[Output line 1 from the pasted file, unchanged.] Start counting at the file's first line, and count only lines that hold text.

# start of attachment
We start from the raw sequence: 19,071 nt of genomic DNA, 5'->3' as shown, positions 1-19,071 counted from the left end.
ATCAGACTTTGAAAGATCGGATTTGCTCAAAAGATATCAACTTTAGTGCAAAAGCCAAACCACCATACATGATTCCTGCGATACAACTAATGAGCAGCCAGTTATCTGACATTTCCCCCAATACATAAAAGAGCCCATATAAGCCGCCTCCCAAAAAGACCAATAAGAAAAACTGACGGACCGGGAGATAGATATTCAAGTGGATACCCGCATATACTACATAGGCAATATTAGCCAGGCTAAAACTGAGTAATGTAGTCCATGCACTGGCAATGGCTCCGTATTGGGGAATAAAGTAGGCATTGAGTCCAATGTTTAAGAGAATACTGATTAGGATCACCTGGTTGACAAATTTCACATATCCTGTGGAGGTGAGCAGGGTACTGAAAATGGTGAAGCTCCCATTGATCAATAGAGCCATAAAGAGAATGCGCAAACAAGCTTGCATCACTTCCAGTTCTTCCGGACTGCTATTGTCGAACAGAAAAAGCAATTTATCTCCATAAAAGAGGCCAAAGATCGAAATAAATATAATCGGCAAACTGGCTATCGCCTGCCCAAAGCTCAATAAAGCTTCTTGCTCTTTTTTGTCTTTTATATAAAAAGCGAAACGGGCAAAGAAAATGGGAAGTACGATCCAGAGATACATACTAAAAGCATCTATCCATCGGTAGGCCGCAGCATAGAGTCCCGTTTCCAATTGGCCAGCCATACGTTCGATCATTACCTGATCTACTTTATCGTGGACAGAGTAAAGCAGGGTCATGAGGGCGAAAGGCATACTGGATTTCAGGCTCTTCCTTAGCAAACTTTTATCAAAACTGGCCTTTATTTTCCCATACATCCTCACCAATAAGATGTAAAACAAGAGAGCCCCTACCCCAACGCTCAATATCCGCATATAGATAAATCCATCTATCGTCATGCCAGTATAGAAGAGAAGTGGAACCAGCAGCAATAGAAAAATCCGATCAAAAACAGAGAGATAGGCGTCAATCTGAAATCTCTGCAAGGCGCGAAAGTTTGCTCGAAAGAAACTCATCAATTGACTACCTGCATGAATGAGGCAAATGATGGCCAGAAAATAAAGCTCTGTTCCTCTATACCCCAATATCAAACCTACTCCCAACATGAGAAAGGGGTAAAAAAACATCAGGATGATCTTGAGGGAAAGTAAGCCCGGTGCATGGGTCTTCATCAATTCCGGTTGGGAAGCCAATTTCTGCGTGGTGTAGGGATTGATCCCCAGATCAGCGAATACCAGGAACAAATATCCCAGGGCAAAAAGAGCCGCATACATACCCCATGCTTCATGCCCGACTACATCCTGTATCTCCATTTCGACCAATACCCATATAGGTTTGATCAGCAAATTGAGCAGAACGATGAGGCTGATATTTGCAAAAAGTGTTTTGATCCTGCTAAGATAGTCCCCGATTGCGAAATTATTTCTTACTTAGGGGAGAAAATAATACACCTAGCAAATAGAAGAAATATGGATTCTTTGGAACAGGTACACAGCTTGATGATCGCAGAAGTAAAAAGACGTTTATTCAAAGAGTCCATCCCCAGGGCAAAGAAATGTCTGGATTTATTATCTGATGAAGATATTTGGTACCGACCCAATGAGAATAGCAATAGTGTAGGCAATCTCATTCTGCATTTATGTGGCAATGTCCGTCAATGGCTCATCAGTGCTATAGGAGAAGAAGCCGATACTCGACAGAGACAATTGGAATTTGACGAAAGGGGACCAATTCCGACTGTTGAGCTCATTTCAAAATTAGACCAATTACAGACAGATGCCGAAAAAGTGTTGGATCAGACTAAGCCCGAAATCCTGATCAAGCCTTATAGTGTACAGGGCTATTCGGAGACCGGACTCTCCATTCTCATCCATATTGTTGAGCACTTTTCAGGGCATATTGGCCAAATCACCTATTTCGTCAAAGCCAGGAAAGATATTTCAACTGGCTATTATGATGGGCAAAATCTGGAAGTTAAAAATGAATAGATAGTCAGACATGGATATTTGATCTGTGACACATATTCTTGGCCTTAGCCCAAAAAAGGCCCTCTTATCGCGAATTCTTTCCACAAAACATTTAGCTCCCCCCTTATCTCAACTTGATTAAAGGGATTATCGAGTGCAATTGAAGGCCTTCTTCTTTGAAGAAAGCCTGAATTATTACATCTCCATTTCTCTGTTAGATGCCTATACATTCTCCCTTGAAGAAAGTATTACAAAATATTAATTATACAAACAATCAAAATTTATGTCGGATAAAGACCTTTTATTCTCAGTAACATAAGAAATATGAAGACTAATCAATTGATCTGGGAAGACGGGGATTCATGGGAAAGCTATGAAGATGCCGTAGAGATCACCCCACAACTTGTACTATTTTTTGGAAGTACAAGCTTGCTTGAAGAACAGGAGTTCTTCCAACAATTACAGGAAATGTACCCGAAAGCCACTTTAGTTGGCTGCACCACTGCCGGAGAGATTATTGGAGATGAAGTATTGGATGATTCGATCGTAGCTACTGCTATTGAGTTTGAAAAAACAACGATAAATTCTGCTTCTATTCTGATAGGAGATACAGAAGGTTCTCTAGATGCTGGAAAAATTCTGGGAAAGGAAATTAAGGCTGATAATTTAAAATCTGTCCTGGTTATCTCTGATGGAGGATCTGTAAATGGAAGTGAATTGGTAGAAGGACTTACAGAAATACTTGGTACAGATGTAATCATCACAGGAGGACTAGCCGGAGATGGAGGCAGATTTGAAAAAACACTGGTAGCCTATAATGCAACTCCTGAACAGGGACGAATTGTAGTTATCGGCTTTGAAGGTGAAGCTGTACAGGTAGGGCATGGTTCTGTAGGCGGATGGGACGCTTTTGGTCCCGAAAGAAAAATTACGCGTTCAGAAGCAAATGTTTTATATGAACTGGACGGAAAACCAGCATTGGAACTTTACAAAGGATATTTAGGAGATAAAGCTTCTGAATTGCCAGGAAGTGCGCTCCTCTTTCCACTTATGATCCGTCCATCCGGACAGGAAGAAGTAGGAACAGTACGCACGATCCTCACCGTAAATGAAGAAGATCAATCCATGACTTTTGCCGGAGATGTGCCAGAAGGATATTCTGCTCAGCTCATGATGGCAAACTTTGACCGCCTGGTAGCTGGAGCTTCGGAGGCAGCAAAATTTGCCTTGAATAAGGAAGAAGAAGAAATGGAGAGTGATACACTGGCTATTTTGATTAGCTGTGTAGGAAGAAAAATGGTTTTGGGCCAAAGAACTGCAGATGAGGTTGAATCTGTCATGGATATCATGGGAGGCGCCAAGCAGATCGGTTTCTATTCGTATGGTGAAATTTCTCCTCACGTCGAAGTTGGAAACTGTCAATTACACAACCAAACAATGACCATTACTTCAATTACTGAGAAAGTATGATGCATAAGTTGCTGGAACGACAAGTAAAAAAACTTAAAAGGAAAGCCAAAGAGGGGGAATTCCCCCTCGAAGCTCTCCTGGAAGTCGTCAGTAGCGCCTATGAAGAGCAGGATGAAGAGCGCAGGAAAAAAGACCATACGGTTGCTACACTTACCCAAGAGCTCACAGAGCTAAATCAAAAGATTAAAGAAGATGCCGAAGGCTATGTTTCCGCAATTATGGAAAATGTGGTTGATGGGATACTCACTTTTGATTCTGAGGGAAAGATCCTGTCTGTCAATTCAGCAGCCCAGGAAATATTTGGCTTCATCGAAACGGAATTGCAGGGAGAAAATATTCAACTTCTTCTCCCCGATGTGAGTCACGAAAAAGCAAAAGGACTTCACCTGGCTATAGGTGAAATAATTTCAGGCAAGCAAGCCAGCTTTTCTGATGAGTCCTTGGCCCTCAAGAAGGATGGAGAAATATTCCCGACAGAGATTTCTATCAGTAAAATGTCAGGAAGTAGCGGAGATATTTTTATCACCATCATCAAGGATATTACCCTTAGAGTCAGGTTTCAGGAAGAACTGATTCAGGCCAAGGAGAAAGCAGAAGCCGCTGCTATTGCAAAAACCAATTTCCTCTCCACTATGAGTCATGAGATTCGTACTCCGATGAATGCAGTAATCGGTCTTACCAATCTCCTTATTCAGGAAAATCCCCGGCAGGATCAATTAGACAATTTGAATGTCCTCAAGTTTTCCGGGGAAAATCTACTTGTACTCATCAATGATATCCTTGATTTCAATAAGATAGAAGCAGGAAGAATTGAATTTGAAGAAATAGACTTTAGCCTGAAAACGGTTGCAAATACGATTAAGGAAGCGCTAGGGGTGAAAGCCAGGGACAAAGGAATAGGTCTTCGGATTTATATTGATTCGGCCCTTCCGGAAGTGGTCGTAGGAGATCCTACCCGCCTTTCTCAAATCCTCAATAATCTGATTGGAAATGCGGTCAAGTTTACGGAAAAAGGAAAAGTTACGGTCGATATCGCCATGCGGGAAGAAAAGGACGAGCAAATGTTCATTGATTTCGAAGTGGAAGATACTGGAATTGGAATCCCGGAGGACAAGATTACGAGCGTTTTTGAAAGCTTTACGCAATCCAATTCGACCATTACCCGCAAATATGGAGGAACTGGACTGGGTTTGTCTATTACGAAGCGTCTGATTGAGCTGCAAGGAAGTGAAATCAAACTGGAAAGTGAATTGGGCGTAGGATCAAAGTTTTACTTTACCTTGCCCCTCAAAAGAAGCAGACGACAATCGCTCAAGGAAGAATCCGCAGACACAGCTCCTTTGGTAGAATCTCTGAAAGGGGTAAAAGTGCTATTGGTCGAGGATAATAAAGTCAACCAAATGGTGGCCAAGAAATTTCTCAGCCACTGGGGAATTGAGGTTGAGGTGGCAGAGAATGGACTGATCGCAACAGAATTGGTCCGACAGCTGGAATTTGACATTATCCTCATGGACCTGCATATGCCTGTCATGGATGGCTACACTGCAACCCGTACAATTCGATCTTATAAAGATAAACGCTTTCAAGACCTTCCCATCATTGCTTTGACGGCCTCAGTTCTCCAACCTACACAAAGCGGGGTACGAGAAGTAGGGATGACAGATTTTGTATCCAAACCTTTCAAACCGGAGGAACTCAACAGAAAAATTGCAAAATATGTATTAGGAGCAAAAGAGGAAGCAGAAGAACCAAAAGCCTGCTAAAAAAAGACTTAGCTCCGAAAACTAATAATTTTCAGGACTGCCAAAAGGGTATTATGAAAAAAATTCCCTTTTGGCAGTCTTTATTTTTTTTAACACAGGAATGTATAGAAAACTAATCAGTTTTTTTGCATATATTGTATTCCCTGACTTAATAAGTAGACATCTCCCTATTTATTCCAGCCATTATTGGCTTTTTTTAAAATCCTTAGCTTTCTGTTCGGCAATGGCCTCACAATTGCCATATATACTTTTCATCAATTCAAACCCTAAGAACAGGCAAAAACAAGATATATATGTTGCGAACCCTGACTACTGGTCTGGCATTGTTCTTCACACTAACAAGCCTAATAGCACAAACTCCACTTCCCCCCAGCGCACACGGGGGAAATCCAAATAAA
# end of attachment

We start from the raw sequence: 19,071 nt of genomic DNA, 5'->3' as shown, positions 1-19,071 counted from the left end.